Paediatric supplements manufacturer Nutritional Growth Solutions will be looking to raise a minimum $6 million when it launches its initial public offering this week ahead of a planned ASX debut next month.
The Israel-based company aims to make a big impression in the global children’s nutritional supplements market which has been valued at $8.6 billion.
Nutritional Growth will offer up to 35 million shares at $0.20 each to raise up to $7 million and has a proposed listing date of the 26 October under the ticker NGS.
IPO proceeds will focus on the development of nutritional supplements for the three to 12-years of age consumer market in the US and other regions.
Approximately 90% of Nutritional Growth’s revenue is currently generated from North America through direct-to-customer (B2C) sales via online channels including its own website and third party e-commerce platforms such as Amazon.
The company is now setting its sights on expanding into China and other parts of Asia, where it will generate revenue using a network of distributors in product-relevant markets.
Nutritional Growth non-executive chairman Brian Leedman said the company would be well-placed to capture its target market, which has been traditionally overlooked by other manufacturers in favour of adults and infants.
“The sale of nutritional supplements has experienced tremendous growth in recent years, but most attention has been focused on adult users and children under three years of age,” he said.
“Three to 12-year old consumers represent a large market opportunity and [we are] highly differentiated from our competitors with clinically-tested products and an expanding product portfolio to capture this market opportunity.”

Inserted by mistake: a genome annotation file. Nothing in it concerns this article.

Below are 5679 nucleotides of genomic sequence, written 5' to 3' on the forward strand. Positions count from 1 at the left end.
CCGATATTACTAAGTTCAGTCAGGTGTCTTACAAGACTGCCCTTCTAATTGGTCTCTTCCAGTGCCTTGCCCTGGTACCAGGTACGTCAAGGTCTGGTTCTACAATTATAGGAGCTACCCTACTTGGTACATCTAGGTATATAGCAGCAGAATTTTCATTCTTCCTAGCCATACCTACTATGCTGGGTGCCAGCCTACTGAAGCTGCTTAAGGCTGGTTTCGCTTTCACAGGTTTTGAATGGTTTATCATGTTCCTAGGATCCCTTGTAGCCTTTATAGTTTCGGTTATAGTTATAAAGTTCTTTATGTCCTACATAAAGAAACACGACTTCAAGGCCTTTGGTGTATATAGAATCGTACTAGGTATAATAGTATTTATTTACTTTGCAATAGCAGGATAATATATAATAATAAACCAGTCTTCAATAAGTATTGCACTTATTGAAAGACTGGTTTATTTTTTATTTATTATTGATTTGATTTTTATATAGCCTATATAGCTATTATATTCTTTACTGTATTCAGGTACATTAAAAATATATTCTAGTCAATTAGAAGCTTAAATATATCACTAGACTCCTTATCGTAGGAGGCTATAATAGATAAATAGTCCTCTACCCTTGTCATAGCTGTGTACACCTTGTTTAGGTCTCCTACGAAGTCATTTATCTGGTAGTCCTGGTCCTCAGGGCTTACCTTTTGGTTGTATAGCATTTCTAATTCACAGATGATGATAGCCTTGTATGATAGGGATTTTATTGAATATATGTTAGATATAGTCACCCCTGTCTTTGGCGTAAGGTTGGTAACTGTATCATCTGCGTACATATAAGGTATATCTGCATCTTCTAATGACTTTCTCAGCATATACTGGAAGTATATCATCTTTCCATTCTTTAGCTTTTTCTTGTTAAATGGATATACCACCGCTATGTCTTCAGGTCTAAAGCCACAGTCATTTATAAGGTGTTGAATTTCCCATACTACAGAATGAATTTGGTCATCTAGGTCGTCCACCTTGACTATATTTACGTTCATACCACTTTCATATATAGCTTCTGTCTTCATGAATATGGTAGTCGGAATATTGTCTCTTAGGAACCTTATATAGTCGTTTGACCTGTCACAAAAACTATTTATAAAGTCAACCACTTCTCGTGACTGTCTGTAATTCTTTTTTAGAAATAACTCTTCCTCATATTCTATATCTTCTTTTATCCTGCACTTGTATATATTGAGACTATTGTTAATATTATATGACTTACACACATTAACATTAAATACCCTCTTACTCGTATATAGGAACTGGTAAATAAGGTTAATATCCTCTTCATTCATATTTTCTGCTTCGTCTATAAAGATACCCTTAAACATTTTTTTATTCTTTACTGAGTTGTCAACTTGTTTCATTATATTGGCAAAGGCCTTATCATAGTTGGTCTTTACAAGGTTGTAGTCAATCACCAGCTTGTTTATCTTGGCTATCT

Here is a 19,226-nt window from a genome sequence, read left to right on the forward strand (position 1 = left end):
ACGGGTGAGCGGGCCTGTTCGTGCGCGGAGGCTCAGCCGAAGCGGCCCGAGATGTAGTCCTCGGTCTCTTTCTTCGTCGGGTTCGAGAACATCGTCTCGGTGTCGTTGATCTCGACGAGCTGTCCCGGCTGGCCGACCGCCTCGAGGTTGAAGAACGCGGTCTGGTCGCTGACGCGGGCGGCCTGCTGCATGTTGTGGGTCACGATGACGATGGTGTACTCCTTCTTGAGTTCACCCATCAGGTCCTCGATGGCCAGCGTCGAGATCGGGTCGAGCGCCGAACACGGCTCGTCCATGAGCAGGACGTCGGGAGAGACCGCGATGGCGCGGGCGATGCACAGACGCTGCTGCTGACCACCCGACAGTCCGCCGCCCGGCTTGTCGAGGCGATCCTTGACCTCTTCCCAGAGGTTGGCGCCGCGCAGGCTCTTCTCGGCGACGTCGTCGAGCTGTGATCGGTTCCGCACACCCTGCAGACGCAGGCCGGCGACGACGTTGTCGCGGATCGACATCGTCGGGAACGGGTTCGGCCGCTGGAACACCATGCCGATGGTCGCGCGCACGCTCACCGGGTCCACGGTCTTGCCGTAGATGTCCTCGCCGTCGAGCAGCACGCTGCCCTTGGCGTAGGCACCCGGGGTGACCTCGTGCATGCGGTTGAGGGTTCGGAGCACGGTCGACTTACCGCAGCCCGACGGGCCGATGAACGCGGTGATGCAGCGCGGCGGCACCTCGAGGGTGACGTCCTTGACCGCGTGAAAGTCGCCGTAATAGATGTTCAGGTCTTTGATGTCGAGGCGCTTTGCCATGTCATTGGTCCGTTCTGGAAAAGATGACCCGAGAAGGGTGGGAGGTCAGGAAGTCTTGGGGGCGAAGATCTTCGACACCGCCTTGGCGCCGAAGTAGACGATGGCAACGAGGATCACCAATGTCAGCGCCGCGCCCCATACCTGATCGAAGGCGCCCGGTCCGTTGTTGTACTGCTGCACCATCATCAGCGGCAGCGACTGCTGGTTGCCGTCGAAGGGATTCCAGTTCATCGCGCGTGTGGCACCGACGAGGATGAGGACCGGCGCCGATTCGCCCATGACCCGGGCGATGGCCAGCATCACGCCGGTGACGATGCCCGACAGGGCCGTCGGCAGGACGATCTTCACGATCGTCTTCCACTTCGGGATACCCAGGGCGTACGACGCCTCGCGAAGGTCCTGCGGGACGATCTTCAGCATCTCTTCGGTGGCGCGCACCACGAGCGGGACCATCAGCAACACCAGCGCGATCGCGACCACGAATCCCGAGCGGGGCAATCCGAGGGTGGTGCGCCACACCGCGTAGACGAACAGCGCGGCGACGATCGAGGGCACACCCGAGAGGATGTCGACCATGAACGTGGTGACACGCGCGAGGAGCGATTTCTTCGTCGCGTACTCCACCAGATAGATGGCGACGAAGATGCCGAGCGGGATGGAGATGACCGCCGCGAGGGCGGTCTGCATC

Nutritional Growth markets its products under different brands depending on country of sale – in Israel, for example, the company’s patented dairy shake mix is sold under the Pro Up brand; while in India, it sells in different territories under the Horlicks name developed by GlaxoSmithKline.
In the US, Nutritional Growth markets under the Healthy Height name, which originally grew out of clinical research on kids in the lowest height quartile conducted at Israel’s Schneider Children’s Medical Centre.
The two-phase, placebo-controlled study focused on 200 low-height-for-age children who consumed the product for 12 months.
After six months, the children who consumed at least half of the recommended daily intake of Healthy Height nutrition demonstrated noticeable increases in height and weight.
The study also showed the protein, vitamin and mineral-rich mix to be an effective and safe option for promoting height and weight in children without an increase in body mass index.
Mr Leedman said new clinical studies were underway to support the development of Healthy Height Junior Growth Formula for children older than 10 years, and Sports Formula to support the athletic performance of active kids.
In the 10 years to 2014, the use of nutritional supplements in the US market has increased from around 28% of children to 30%, with highest usage being recorded in the zero-to-five years group.
Increased awareness of the presence of sugar, corn syrup or other potentially harmful ingredients in these products has seen consumers progressively turn their focus to brands which are perceived as being more natural.
China is also growing its love of paediatric supplements, with market drivers such as increasing income levels, greater nutritional awareness, government programs to improve paediatric nutrition, and the growth of new distribution channels (such as cross-border e-commerce) enabling the trend.
Research has shown Chinese consumers remain cautious over the quality, safety and efficacy of domestically-made supplements, which is driving significant growth opportunities for imported products.
Countries such as the US and Australia are regarded particularly favourably by Chinese consumers.